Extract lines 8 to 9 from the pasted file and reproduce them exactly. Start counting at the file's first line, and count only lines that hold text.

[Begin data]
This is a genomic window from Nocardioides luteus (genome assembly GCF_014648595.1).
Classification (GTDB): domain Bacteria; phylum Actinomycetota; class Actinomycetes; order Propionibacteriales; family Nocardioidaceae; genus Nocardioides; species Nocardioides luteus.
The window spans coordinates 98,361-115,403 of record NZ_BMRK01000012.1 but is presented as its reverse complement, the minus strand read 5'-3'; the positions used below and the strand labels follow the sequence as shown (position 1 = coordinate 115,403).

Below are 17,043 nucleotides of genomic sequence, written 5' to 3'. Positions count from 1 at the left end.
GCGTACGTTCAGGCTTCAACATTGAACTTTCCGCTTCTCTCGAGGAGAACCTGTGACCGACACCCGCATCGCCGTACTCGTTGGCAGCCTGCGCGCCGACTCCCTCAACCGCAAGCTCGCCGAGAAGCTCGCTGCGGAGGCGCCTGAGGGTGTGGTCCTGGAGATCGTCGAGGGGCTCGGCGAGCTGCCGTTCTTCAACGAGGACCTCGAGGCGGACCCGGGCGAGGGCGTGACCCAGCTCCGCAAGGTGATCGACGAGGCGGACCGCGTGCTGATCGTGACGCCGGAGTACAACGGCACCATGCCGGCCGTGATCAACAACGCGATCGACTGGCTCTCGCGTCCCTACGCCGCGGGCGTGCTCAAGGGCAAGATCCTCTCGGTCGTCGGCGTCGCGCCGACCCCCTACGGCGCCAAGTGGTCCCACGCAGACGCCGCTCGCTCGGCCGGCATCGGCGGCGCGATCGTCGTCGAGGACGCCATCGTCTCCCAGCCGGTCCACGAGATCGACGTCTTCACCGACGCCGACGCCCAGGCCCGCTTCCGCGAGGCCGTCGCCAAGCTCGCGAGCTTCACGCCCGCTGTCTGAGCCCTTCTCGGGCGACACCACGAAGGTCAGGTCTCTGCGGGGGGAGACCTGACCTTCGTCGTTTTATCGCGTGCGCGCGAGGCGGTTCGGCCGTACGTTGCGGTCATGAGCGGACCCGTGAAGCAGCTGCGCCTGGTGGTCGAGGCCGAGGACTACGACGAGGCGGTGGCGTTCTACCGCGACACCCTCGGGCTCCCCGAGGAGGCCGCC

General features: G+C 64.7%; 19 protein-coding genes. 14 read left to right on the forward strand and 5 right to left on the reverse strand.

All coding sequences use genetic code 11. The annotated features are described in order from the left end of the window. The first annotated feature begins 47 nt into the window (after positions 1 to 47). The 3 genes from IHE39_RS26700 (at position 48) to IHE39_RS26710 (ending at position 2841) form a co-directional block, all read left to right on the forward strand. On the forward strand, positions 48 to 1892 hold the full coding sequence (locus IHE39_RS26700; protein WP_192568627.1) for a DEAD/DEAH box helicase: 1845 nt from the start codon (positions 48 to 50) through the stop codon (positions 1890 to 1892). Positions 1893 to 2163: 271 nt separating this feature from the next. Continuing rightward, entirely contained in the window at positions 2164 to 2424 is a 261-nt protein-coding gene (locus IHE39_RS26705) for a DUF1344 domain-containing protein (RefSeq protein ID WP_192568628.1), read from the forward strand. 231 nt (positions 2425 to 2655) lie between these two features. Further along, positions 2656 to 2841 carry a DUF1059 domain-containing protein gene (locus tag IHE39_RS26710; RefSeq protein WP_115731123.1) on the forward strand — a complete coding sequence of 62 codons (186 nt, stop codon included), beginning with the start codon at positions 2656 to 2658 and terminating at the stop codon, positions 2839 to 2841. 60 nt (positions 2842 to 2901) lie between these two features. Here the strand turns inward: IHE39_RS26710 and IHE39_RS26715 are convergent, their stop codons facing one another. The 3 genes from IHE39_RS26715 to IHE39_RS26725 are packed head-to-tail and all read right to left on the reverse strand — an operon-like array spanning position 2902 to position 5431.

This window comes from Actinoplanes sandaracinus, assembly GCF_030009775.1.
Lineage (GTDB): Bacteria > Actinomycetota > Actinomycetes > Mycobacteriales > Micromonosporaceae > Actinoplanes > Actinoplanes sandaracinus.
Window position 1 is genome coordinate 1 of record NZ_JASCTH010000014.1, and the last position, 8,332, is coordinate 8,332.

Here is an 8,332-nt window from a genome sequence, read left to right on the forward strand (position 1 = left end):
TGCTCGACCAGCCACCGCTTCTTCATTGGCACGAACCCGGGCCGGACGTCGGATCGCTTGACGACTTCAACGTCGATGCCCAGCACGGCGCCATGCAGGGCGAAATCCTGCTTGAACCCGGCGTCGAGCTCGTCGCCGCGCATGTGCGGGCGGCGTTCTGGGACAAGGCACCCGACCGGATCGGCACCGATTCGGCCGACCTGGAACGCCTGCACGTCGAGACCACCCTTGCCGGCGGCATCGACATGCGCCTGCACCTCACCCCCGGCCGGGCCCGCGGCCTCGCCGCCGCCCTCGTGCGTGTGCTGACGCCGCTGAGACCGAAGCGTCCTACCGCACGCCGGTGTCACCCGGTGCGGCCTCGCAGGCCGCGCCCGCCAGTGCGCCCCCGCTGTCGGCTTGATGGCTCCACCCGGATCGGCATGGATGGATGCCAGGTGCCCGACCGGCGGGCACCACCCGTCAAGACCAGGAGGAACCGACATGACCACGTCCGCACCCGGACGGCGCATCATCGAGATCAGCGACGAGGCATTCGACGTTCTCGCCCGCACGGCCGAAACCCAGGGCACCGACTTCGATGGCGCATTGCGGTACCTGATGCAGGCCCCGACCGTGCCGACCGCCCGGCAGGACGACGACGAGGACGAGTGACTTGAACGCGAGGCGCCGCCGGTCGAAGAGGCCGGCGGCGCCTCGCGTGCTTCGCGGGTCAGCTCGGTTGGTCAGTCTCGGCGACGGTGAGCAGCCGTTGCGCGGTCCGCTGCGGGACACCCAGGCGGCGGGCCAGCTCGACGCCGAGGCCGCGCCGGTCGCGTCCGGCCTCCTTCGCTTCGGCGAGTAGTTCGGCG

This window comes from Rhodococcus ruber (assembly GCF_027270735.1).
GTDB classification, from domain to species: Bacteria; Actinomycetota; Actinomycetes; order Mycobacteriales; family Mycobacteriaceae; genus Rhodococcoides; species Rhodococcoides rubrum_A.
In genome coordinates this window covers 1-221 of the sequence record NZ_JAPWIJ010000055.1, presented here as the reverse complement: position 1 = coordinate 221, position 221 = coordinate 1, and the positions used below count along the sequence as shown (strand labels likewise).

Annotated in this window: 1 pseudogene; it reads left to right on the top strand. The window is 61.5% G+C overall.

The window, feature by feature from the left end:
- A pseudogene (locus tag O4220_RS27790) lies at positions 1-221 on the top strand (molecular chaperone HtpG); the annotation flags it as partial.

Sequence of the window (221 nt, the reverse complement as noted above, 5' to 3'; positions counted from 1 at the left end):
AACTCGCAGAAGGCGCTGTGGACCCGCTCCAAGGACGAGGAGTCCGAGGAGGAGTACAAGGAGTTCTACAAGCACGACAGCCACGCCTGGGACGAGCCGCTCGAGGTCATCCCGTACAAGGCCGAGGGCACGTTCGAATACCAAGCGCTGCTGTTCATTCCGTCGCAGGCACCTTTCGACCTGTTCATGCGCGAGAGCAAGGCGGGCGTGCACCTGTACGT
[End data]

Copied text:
This window comes from Actinoplanes sandaracinus, assembly GCF_030009775.1.
Lineage (GTDB): Bacteria > Actinomycetota > Actinomycetes > Mycobacteriales > Micromonosporaceae > Actinoplanes > Actinoplanes sandaracinus.